The topic of food intolerance has become very popular in the last decade. You can see all the changes around you: more gluten free menus in restaurants, more dairy-free products in your neighborhood grocery store, and friend’s chronic acid reflux resolves when she eliminates corn from her diet…etc. I agree that for those who suffer from chronic conditions and are not responding to treatments, it is important to consider food sensitivity as a potential cause, but the challenge that many of my patients face is that it is just so confusing. Sometimes they react to the foods, and sometimes they don’t. There doesn’t seem to be a consistent pattern. Therefore, a quest to have a food sensitivity test done is born.
Find a food sensitivity test that is right for you.
The food sensitivity leads to another series of confusion, because there are quite a few options out there. There are some that measure antibodies (IgG, IgE, or IgA) elevation, and there are some that measure the changes of your white blood cells to foods. Whether one is more accurate than the other is a lifelong debate in the medical community. The take-home message here is that food can elicit many different responses in your body. The test itself is only investigating one of the responses. It is not a definitive diagnosis but rather to demonstrate the likelihood of a food causing problems. If you score high with certain foods, it just means that it is more likely that you react to this food compared to the ones with low scores. It doesn’t necessarily mean that you 100% react to this food or react severely. There is the option of doing all the tests that are available under the sun, and that can confirm the likelihood of the sensitivity, but that is costly.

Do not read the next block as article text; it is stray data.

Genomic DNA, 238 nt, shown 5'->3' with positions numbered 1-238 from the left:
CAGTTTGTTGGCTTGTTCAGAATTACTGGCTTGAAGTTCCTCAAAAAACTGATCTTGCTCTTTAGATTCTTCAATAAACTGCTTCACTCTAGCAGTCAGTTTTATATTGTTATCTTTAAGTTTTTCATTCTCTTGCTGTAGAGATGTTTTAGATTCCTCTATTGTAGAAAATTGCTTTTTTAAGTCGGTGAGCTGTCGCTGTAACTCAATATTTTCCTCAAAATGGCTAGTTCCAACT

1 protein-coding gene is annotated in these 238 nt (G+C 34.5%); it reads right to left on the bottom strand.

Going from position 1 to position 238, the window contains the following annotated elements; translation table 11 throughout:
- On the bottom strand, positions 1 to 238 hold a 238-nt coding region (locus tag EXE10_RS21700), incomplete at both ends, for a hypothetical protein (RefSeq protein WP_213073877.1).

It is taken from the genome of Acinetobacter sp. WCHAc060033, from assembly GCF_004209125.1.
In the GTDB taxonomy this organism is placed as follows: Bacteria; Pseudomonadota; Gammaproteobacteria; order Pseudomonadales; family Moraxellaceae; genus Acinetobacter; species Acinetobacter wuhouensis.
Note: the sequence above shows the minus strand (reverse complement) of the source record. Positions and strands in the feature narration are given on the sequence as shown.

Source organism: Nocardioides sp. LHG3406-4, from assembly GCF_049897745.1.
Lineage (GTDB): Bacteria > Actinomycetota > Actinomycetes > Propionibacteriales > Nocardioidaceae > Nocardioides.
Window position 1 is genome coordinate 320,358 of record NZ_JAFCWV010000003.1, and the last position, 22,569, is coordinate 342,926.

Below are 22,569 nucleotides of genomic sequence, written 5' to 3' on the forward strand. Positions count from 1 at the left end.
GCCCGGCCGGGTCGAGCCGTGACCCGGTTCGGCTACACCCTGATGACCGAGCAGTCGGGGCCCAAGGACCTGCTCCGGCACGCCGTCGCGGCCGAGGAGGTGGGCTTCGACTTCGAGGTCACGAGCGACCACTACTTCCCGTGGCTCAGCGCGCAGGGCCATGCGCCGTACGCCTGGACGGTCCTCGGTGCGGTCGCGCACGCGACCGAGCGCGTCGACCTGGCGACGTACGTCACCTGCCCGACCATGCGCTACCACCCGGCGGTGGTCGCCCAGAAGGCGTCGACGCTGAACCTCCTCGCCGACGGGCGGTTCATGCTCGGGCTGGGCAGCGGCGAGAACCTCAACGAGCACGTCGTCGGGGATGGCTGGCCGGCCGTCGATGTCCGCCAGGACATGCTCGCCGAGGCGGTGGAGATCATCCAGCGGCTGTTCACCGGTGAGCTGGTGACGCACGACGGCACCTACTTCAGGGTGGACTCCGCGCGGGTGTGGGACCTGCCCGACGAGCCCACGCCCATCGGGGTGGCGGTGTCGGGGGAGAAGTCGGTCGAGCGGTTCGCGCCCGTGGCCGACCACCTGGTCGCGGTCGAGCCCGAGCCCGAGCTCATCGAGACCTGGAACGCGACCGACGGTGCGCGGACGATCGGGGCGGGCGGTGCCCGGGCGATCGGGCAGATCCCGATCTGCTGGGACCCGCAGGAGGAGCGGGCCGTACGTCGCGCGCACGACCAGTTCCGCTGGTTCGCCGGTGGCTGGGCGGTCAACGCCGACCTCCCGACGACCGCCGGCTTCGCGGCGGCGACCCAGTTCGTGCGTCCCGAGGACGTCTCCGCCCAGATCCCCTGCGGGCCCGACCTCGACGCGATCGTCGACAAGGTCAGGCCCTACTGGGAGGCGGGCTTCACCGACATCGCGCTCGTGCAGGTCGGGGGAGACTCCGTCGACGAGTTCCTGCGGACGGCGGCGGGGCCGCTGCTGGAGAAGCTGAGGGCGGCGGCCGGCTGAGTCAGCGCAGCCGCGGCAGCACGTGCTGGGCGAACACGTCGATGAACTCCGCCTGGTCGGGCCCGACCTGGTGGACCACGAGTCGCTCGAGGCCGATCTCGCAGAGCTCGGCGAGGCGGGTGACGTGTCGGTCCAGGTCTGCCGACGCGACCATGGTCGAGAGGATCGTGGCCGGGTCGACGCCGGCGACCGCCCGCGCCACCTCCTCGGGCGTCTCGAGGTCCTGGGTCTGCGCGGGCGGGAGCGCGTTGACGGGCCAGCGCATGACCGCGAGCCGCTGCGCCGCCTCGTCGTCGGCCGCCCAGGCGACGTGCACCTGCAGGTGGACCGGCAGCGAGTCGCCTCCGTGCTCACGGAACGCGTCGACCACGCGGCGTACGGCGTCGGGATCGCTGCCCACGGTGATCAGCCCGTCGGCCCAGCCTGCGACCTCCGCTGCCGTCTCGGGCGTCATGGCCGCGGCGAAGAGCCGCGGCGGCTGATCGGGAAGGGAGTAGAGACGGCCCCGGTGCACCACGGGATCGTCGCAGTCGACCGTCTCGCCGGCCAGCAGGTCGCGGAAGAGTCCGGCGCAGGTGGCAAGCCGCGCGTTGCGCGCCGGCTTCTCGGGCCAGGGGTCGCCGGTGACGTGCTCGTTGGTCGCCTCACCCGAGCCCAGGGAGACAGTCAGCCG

The Elimination and Re-Challenge Diet
My personal favorite is the elimination and re-challenge diet. The concept of this diet is to see if your symptoms improve when you eliminate all suspected foods from your diet, and also to see if your symptoms return when you introduce these foods back. What I like about this diet is that it tests ALL potential pathways that can trigger a reaction, and it’s free! What it requires is the patient’s willingness to start this adventure and the determination to stick with this process to the end.
Careful planning and execution is key to making this diet manageable and successful. Many of my patients have told me that they have done the elimination and re-challenge diet of certain foods and don’t see results. When we start reviewing the process, the problem is often that it isn’t done correctly. If you suspect that you have a food sensitivity, please seek out experienced doctors to guide you through the elimination and re-challenge diet. It is indeed a challenging process, so you want to make sure that you do it right the first time.